Food injustice fears have increased in Boston since the pandemic – The Daily Free Press

Volunteers sort food at The Greater Boston Food Bank. Courtesy WIKIMEDIA COMMONS

Amid growing concerns about living expenses, low incomes and inflation, Bostonians are grappling with rising food prices, insecurity and lack of access.

Nearly 1.8 million Massachusetts residents, 32% of the state’s population, experienced food insecurity in 2021, according to a survey by the Boston Food Bank.

Increased unemployment and rising commodity costs have led to more food insecurity in Massachusetts, said Nick Owen, director of the Food Insecurity Program at Action for Boston Community Development.

“Right now, the rising costs of everything necessary (such as) utilities, fuel and food have put a lot of people in a difficult position to determine where their limited money is going,” Owen said. “(It) has affected low-income people as well as BIPOC or people of colour, especially in residential neighborhoods like Dorchester, Roxbury and Mattapan.”

The number of people using ABCD food pantries across Boston has increased since the COVID-19 pandemic, said Josh Young, ABCD’s director of field operations and legislative affairs. Young noted that food insecurity has “significantly” affected the lower-income population and is also beginning to affect members of the middle class in Boston.

“Some people who were in the middle class and who, for whatever reason, have lost their income or lost their housing or been significantly affected by rising food prices, have come to our food pantries for the first time,” Young said.

Hae In Kim, deputy director of planning and development at the Boston Office of Food Justice, said neighborhoods in Boston have different rates of food insecurity due to economic and social disparities.

“Food insecurity mostly affects communities of color and low income,” Kim said. “Racism has affected who has access to land (and) who has access to groceries.”

Food insecurity has significantly affected the black, Latino, gay, bisexual and transgender communities in Massachusetts, with all three groups reporting that more than 50% of people experienced food insecurity in 2021, according to a GBFB survey.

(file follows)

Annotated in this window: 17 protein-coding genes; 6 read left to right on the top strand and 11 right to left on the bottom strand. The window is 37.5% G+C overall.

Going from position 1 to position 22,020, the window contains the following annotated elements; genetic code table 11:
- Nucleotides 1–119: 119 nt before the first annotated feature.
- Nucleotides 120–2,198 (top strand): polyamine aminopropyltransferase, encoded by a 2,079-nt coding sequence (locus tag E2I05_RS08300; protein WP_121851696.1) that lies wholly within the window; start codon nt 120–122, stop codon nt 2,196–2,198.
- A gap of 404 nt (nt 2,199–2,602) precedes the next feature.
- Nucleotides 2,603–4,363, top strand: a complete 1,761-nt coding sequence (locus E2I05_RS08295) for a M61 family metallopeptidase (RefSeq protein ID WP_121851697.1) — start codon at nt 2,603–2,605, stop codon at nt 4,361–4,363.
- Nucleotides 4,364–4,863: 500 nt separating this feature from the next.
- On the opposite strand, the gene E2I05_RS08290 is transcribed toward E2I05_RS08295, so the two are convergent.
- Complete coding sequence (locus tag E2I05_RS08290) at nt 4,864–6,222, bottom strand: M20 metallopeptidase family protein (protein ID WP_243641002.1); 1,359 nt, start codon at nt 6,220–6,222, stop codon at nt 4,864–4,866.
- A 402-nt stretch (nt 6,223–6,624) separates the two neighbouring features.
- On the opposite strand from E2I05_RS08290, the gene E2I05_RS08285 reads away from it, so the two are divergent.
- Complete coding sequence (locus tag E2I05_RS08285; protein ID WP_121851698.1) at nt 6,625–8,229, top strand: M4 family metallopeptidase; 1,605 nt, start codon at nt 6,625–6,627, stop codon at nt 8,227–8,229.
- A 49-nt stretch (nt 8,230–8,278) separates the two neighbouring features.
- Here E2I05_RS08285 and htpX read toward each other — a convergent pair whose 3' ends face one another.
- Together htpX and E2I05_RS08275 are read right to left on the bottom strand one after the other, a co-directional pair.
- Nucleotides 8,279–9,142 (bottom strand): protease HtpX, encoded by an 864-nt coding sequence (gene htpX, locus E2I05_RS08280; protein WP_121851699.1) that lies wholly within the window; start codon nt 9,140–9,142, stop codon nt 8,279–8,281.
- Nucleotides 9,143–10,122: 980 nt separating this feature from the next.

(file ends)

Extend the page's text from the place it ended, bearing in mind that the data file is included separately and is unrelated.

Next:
Erin McClear, CEO of Project Bread, an organization in Massachusetts that aims to help food insecure individuals, wrote in an email statement that the Supplemental Nutrition Assistance Program provides 10 times as much food as food banks and is served at more than 5,000 establishments. For retail sale in Massachusetts.

However, many individuals who qualify for SNAP do not enroll in the program due to language barriers in the application process or concerns that they will be judged for using SNAP, McAleer said. The Bread Project found that 659,340 Massachusetts residents eligible for SNAP did not enroll in the program.

“Food insecurity does not exist in a vacuum and … racist structures and policies can create barriers to participation in SNAP,” McAleer wrote.

McClear explained that Project Bread recently partnered with the City of Boston to implement education, training, and research initiatives that help tackle food insecurity.

“The City of Boston’s response to food insecurity across government, society, and the private sector has been amazing,” MacAleer wrote. “It’s clear that Bostonians are committed to uplifting each other.”

Food justice is the confluence of many different social issues including health, community, culture, the environment and resource distribution, Grace McEnery, director of outreach and development at Haley House, a food pantry and soup kitchen in Boston’s South End, wrote in an email statement.

“What makes this system unfair is that, in my understanding, we don’t necessarily have a problem of lack of food, but of an inability to distribute resources appropriately,” McEnery wrote.

Haley House receives most of its food from grocery stores that would otherwise dispose of it, according to McNery.

“Most of the food we serve in our soup kitchen and distribute in our pantry is food salvaged from stores like Whole Foods and Trader Joe’s and brought to Haley House by the food rescue organization,” she said. “All food is of high quality, has not expired and would otherwise be waste from these stores.”

Owen said at ABCD that the city of Boston links many food justice and advocacy groups together in the fight against food insecurity.

McEnery writes at Haley House that it will take many different groups of people to address food injustice in Boston.

“It is our hope that continued investment and shared desired outcomes from all of these stakeholders will propel us toward a more just society,” McEnery wrote.

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